The dissolving of facial fillers usually involves an enzyme called hyaluronidase. Hyaluronidase is an enzyme that breaks down hyaluronic acid, a common component of many dermal fillers. When injected into the area with the filler, hyaluronidase catalyzes the breakdown of the hyaluronic acid molecules, causing the filler material to gradually dissolve. This process helps to reverse the effects of the filler, allowing for corrections or adjustments to be made.
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Depending on the type of filler and the extent of removal, you might notice immediate changes in the treated area. The area may start to return to its pre-filler appearance. Some degree of swelling and redness is common after filler removal. This is a natural response to the injection and the body's adjustment to the changes. Swelling should subside over the next few days.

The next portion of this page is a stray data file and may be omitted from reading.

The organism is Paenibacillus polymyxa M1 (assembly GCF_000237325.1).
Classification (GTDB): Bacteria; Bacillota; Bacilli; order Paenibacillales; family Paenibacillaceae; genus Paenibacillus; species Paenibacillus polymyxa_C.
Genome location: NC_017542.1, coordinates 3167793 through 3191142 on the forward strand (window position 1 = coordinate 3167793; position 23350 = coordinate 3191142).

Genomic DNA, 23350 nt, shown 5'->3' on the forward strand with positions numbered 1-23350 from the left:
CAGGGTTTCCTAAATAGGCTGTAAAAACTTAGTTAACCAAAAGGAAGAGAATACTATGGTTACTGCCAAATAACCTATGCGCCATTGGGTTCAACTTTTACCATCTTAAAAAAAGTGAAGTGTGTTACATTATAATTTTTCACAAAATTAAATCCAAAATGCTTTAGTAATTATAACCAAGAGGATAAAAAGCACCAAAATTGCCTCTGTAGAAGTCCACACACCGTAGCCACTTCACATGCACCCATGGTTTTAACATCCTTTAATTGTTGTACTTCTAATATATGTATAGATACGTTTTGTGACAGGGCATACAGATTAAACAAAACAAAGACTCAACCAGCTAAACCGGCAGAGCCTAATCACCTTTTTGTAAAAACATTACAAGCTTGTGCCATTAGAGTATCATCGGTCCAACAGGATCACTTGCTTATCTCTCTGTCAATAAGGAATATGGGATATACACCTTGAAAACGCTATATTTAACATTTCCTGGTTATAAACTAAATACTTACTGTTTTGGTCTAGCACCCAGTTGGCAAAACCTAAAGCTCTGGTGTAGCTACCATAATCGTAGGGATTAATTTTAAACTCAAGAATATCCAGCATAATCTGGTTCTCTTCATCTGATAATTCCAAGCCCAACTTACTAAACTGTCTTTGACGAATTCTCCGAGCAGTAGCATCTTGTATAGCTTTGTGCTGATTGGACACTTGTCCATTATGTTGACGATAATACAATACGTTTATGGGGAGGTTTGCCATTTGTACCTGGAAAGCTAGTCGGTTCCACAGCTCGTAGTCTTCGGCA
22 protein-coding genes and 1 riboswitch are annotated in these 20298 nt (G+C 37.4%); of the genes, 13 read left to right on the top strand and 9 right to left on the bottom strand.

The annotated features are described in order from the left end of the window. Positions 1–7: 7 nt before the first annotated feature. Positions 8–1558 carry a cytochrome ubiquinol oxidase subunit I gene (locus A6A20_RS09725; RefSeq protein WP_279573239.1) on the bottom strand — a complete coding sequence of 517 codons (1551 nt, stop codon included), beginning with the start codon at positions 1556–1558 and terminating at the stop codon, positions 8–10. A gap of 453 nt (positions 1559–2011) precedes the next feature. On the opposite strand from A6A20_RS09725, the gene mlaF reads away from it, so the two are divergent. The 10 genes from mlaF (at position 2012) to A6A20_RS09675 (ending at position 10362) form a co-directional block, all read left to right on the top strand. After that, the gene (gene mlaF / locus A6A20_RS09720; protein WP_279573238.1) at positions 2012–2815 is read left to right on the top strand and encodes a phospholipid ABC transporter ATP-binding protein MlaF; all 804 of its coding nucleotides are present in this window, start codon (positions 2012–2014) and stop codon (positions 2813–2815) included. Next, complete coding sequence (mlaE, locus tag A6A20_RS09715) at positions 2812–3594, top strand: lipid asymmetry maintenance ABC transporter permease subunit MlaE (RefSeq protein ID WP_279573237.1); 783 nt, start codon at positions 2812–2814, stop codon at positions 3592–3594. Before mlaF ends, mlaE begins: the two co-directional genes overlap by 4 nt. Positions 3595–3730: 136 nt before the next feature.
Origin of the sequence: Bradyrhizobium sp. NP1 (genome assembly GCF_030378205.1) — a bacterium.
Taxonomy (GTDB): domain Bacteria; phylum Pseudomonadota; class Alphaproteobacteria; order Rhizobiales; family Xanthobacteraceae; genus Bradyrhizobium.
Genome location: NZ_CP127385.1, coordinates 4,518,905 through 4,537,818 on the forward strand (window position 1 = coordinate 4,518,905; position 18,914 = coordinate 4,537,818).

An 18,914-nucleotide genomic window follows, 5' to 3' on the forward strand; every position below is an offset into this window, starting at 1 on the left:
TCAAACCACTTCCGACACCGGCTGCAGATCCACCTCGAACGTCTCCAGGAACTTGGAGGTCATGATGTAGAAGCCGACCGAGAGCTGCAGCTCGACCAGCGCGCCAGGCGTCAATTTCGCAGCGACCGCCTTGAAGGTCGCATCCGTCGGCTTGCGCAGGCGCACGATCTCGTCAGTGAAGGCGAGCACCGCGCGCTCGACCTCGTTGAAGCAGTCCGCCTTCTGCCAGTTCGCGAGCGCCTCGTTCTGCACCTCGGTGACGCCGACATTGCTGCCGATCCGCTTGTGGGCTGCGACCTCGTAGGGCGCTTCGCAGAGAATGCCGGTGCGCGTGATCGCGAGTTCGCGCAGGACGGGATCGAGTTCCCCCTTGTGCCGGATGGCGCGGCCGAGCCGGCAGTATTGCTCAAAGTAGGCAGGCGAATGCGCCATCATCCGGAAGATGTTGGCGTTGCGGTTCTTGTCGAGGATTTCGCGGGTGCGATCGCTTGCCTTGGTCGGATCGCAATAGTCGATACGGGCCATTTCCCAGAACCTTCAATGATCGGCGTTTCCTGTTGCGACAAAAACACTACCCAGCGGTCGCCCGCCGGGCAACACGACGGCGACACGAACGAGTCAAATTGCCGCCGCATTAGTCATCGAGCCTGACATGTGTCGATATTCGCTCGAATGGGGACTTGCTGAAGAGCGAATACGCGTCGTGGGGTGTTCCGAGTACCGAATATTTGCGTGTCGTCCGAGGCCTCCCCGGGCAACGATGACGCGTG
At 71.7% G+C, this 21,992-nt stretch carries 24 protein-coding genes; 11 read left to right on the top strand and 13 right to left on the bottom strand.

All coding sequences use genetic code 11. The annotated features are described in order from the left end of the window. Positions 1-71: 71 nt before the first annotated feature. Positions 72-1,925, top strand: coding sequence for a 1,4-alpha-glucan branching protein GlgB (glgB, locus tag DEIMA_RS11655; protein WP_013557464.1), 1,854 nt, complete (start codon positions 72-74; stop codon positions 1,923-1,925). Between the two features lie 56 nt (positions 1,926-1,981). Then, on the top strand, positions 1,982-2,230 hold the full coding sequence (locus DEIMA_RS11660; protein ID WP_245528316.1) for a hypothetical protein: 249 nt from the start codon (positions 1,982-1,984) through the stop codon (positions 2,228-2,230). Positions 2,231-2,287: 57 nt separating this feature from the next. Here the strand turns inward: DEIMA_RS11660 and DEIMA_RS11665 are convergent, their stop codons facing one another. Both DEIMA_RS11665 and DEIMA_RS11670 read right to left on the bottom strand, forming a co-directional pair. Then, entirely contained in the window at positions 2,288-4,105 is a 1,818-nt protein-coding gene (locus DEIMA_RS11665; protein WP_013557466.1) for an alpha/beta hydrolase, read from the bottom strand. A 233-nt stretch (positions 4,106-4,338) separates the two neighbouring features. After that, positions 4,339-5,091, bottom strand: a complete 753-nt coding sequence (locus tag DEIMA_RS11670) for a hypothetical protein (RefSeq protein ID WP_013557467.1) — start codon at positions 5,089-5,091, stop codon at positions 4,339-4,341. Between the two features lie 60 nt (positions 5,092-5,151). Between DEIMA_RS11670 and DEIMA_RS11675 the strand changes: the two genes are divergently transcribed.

In some cases, the skin's texture might feel slightly different immediately after filler removal, but this should normalize as the healing process progresses
Hyaluronidase breaks down hyaluronic acid, it primarily targets the hyaluronic acid molecules present in the injected filler, not the hyaluronic acid that is naturally present in your body's tissues. The enzyme's effects are temporary and localized to the area where it's injected for filler dissolution. The body's natural metabolism processes will eventually clear away the broken-down filler and any residual hyaluronidase